Preface (3)

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Cease thy complaint, dry up thy tears,
Banish sad thoughts, dispel sad fears
Life is too short, time is too brief,
To waste in useless, hopeless grief.

Away with fears with sadness blinding,
Away with grief, to mis’ry, tending,
Smile while you can, laugh while you may,
With hopeless grief away, away.

Thank God for what he’s to you giv’n
Thrive and prepare for God and Heaven,
Thy time is short on Earth to stay
With hopeless grief away, away.

Jany/48             J. Chew

This entry addressed directly “To Mrs. C” (i.e., Amy Matilda Cassey) conveys a feeling of thankfulness toward the reader. “Cease thy complaint, dry up thy tears,” says the first line, followed by more words of encouragement to lay aside one’s worries and be grateful for the blessings one has already received. The pain mentioned in this poem has sources in both “fears” and “grief,” which in turn bring forth new misery. Yet the poem is resilient in demanding that the reader cast away such feelings if she is to do justice to the life she’s been given.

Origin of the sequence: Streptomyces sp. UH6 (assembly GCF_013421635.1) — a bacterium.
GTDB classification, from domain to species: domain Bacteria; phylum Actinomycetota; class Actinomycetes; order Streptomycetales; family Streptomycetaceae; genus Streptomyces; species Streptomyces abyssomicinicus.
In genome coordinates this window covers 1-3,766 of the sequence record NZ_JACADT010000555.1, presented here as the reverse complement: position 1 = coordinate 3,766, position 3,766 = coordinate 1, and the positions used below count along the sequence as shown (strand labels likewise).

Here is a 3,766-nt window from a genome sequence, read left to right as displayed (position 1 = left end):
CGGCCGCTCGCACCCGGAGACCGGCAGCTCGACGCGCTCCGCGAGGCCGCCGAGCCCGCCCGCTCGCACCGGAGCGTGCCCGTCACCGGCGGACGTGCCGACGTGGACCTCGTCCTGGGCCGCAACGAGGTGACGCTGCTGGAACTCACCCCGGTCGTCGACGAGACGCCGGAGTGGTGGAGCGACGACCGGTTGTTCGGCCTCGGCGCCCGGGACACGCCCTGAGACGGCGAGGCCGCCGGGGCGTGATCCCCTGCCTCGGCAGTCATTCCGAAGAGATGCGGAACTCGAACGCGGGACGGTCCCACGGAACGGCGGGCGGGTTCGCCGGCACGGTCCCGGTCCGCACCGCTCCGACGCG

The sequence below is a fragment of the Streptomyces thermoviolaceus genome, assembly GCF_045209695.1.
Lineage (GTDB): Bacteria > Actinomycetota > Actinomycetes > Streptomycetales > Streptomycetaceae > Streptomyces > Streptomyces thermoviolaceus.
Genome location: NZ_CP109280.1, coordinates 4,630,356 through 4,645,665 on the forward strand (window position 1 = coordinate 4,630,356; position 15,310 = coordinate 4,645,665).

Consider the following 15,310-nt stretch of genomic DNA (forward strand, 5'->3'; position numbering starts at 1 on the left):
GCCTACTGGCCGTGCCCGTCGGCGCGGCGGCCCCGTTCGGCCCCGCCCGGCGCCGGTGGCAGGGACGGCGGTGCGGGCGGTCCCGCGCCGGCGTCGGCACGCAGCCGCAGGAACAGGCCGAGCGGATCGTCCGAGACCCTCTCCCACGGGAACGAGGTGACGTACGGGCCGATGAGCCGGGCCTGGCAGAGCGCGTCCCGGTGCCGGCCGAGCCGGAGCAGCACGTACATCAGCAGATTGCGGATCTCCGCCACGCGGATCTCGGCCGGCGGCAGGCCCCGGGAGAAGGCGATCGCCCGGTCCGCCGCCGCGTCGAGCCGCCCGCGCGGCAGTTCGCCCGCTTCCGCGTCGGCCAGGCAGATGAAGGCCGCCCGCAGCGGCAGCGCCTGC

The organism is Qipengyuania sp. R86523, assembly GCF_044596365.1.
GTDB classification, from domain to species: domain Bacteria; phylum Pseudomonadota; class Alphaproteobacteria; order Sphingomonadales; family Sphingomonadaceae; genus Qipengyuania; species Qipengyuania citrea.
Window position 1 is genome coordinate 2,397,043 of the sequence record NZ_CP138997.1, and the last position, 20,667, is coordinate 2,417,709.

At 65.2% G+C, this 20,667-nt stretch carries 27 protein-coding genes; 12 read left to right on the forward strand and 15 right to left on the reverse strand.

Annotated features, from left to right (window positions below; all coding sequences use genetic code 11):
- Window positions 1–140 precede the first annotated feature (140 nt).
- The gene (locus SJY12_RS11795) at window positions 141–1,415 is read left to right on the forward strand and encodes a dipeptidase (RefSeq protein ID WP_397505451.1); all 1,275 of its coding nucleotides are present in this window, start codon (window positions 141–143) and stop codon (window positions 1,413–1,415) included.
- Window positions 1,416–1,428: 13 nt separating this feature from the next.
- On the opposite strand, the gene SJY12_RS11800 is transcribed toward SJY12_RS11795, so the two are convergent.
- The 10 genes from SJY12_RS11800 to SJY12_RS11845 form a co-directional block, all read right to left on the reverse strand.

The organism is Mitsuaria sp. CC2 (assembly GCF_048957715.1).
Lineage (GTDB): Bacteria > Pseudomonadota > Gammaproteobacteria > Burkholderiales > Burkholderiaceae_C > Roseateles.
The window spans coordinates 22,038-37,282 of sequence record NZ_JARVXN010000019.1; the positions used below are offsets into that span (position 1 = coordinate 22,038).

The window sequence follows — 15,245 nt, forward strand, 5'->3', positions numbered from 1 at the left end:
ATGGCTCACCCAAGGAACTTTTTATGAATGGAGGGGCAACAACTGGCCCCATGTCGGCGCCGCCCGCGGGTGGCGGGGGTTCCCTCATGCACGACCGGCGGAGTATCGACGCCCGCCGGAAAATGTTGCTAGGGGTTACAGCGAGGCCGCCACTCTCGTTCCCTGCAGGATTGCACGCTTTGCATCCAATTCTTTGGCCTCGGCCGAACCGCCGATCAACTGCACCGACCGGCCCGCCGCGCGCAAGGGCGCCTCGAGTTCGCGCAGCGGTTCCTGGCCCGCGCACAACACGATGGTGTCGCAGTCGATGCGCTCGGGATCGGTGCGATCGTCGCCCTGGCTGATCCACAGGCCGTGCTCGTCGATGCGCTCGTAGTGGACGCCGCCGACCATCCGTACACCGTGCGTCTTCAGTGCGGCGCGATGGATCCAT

The poem is probably in response to the death of Joseph Cassey in January 1848. See also Cassey,  p. 8 and p. 31.

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